This post will explain why all testing could not be automated. All testing could not be automated not because of technical constraints, but because our ability to create oracles is constrained. This post is aligned with the Black Box Software Testing Foundations course (BBST) designed by Rebecca Fiedler, Cem Kaner, and James Bach.
Software testers often hear that most (or all testing) should be automated. The code change is pushed, all tests passed in CI, and we are ready to push to live production. What dreamland!
Dr. Cem Kaner says:
Automated testing depends on our ability to programmatically detect when the software under test fails. Automated or not, you must still exercise judgment in picking risks to test against and interpreting the results. Automated comparison-based testing is subject to false alarms and misses. [Exploratory Test Automation – kaner.com. http://kaner.com/wp-content/uploads/2010/08/ExploratoryTestAutomationHoffman.pdf].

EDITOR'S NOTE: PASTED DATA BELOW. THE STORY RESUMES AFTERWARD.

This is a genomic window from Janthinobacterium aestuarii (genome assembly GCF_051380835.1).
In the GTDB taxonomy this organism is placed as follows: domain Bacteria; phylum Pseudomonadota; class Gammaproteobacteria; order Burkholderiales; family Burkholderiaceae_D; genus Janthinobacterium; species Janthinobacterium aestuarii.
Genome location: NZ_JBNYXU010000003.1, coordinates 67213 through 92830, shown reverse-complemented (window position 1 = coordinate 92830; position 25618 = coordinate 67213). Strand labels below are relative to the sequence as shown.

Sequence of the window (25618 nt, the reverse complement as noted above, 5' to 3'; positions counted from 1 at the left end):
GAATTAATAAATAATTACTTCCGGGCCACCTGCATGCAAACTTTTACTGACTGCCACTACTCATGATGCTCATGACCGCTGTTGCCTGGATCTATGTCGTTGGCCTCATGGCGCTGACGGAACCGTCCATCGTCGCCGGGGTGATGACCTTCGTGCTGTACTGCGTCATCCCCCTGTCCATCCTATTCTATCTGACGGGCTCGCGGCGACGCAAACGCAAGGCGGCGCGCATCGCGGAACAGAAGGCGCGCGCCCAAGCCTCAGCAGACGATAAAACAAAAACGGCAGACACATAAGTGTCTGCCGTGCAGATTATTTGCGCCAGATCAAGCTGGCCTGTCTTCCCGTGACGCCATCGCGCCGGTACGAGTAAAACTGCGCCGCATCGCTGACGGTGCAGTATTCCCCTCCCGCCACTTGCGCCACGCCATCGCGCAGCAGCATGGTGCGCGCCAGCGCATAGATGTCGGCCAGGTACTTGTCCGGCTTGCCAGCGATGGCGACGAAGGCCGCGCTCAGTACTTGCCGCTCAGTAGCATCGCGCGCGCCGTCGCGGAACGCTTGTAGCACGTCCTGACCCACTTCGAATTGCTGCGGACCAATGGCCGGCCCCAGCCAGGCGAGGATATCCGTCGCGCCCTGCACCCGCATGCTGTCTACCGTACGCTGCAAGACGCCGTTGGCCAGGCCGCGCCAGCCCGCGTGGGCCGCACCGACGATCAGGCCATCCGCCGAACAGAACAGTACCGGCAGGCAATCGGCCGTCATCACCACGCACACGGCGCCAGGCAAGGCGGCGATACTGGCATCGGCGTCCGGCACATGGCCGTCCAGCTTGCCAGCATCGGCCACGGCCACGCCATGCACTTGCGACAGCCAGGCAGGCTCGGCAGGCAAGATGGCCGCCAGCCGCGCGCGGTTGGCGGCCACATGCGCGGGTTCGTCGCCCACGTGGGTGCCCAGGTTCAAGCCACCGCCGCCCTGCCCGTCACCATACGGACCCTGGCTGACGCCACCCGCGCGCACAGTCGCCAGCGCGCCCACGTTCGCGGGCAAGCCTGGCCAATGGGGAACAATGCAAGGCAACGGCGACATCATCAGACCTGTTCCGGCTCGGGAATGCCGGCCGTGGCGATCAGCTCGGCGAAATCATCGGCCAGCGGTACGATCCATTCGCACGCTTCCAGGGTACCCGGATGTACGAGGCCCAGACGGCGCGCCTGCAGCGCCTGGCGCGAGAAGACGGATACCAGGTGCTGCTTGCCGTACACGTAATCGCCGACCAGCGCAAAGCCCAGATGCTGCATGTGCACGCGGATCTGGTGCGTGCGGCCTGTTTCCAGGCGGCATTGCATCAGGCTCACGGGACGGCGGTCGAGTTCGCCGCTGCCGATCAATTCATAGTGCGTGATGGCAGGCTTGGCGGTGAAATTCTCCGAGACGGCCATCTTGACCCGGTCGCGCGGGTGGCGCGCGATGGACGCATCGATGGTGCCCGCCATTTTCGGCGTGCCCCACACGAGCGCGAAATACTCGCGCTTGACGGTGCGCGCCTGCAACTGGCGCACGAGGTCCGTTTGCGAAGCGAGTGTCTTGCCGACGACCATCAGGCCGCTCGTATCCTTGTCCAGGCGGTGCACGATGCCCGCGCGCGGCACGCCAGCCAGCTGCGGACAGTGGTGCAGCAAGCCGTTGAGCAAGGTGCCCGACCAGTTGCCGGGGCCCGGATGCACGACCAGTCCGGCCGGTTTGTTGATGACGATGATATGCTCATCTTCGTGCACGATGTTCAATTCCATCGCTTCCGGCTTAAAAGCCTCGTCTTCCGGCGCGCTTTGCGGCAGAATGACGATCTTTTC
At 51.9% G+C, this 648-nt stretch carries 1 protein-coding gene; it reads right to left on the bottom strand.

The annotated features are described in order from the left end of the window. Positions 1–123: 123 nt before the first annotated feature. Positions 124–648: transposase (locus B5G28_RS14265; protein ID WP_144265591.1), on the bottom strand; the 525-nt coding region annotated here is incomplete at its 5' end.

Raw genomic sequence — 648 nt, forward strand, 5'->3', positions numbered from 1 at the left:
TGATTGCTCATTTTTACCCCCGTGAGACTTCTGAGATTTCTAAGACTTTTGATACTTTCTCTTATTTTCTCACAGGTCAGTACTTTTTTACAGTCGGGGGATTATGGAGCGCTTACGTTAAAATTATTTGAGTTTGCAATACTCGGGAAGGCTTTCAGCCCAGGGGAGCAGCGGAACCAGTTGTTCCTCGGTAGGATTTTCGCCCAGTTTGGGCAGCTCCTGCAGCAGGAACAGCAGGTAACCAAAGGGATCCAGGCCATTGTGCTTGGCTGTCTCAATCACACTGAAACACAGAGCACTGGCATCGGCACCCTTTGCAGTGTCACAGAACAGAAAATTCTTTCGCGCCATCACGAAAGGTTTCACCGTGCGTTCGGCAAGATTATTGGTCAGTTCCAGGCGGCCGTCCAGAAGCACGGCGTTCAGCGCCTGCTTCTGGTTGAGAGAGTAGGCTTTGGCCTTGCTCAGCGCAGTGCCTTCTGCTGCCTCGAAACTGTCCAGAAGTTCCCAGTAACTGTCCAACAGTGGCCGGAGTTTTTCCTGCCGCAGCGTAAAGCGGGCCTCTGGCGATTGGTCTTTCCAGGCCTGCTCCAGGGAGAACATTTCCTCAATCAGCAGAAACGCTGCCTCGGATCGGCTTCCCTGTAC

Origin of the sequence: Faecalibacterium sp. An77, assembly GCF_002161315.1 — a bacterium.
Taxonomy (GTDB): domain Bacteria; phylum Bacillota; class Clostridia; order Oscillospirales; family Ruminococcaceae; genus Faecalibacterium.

Does polyline fill color in Google Draw works?
What could be used as an oracle in this problem?
Let’s use the Mac Digital Color Meter. On the above screenshot, you can see that measured color, in-display native values are:
R:234, G:50, B:35
Standard RGB values for red are:
R: 255, G: 0, B: 0
That is quite a difference. Let’s change display native values:
Switching to Display in Generic RGB, we got:
R: 251, G: 0, B: 6
This is much closer to what red should be.
Does that difference make a difference for Google Draw? If you are not color blind, you will see polyline fill color from the first screenshot as red. Yes, my dear tester, you need to make a JUDGMENT! Testing is a cognitive activity, not a mechanical one. We can agree that for Google Draw, it does not require that red does meet the R: 255, G: 0, B: 0 standards. By focusing our testing on things that matter to product clients, we simplify testing, making it possible.
Instead of thinking pass vs. fail, consider thinking problem vs. no problem. [Michael Kelly, Using Heuristic Test Oracles.]